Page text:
I don't know if it has. For some reason academics seem to favor passive sentences, but that is an avoidable habit. On the other hand, the major task of the MA was the novel. And with the novel the input was just passionate, thoughtful help from writers. No one ever said, you should write like this. It was more, look X is great but I'm not sure about Y. And then we'd discuss how to make Y work. So, in so far as my writing is changing I think it's because I am, out of McCarthy, trying to find a way of writing that excites me.
What is it about McCarthy that inspires you?
His sentences. The mind behind them. His dedication. His detail. His care. The extent and depth of his reading. His rhythm, the noise of him. His grandeur is tantamount to the landscape and the savages in it.
The Book of War was waiting, I think, and Blood Meridian sparked it. What happened is, friends recommended The Road. I devoured it and went to the book shop to look for more. I came away with Blood Meridian which was the first novel since Ancient Evenings that really got to me. Blood Meridian is the bastard offspring of a super-realist western mated with some long suppressed arcane religious text. South Africa of course has no Western Tradition, and, if it did, it would have to be called an Eastern or Northern Tradition. (Your culture is so powerful that I grew up playing cowboys and Indians.) But the idea of an African “Western” was interesting. I was fascinated to learn that, although it reads in some ways almost as fantasy, Blood Meridian grew out of the first person accounts of people who knocked about in places like Nacogdoches in the 1830s. I have a long obsession with the history of the region where I grew up, the Eastern Cape, the border. I wondered if there were accounts that might open up the possibility of an equivalent book about South Africa’s history. There were.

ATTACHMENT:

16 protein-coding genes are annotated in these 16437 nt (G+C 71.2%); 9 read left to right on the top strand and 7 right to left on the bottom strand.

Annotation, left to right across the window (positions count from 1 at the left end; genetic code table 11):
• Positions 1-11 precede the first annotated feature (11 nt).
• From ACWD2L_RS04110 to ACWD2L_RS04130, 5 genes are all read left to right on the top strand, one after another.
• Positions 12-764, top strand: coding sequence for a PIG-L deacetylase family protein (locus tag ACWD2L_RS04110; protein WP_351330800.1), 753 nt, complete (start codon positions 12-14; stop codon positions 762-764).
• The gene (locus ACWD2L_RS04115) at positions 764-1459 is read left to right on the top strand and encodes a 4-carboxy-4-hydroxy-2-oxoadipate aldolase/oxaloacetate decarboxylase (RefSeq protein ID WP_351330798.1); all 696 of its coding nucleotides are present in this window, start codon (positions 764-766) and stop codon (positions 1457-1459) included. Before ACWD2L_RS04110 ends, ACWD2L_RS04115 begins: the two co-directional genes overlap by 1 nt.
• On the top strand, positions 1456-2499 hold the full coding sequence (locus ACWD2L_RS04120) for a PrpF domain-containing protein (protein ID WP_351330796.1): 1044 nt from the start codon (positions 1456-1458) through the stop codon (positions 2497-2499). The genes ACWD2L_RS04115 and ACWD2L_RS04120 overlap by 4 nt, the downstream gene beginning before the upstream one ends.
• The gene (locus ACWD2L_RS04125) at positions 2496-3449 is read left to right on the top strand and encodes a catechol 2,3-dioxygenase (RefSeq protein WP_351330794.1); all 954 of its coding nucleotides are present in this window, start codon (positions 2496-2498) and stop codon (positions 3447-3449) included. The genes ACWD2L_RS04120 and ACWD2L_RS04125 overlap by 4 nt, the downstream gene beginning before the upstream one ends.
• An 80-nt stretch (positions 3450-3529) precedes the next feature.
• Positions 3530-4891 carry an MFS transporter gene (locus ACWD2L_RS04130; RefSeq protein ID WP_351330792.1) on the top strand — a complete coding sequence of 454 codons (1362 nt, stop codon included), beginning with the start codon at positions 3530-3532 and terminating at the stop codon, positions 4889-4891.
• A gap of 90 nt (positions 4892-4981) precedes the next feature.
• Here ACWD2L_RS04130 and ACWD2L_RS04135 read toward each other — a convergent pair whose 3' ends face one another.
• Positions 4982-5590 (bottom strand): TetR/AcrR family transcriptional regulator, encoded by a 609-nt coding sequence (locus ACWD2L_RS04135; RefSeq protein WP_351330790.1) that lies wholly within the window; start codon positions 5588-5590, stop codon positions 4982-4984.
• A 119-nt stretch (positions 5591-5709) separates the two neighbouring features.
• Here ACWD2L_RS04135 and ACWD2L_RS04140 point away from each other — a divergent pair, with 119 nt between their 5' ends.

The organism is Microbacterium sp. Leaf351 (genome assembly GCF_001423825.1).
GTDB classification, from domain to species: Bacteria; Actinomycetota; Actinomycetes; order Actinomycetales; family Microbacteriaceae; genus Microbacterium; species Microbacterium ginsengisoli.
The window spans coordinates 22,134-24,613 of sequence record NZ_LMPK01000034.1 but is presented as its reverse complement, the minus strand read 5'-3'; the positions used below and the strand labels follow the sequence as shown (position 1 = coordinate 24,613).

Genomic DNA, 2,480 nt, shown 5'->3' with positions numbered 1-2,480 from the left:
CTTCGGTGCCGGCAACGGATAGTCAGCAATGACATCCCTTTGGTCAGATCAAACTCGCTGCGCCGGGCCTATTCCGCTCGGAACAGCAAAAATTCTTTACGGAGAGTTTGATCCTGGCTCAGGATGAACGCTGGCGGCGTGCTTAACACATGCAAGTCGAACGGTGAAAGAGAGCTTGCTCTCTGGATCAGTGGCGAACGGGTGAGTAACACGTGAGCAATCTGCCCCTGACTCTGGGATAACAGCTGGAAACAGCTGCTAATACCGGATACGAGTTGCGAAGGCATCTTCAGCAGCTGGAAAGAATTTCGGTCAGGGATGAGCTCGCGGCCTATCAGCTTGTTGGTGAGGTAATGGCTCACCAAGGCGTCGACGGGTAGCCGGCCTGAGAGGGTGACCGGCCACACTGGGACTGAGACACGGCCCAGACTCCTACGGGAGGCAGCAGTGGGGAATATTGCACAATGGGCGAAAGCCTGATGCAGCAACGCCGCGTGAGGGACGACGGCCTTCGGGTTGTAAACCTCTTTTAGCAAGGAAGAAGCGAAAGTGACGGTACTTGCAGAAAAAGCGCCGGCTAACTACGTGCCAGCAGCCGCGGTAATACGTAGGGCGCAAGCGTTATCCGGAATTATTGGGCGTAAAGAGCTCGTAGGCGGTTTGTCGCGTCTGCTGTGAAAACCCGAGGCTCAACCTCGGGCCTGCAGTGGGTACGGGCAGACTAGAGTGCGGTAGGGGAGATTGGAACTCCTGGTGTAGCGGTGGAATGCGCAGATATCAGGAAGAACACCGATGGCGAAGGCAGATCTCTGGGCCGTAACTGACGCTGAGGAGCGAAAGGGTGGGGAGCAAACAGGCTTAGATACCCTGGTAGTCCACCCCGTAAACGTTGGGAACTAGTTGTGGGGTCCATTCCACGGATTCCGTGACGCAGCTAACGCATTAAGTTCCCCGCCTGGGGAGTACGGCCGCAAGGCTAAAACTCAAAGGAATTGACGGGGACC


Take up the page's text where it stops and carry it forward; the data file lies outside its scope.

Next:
So, you wrote a fictionalized account?
I'm not sure. I’ve never been happy making stuff up.
Seems like a funny thing for a fiction writer to say.
A lot of fiction, I just don’t find believable. It prevents me from reading many novels. I put them down at the point where I disbelieve something. A novel must be fictionally true before it is anything else. I think the less one makes things up... the easier it is to achieve?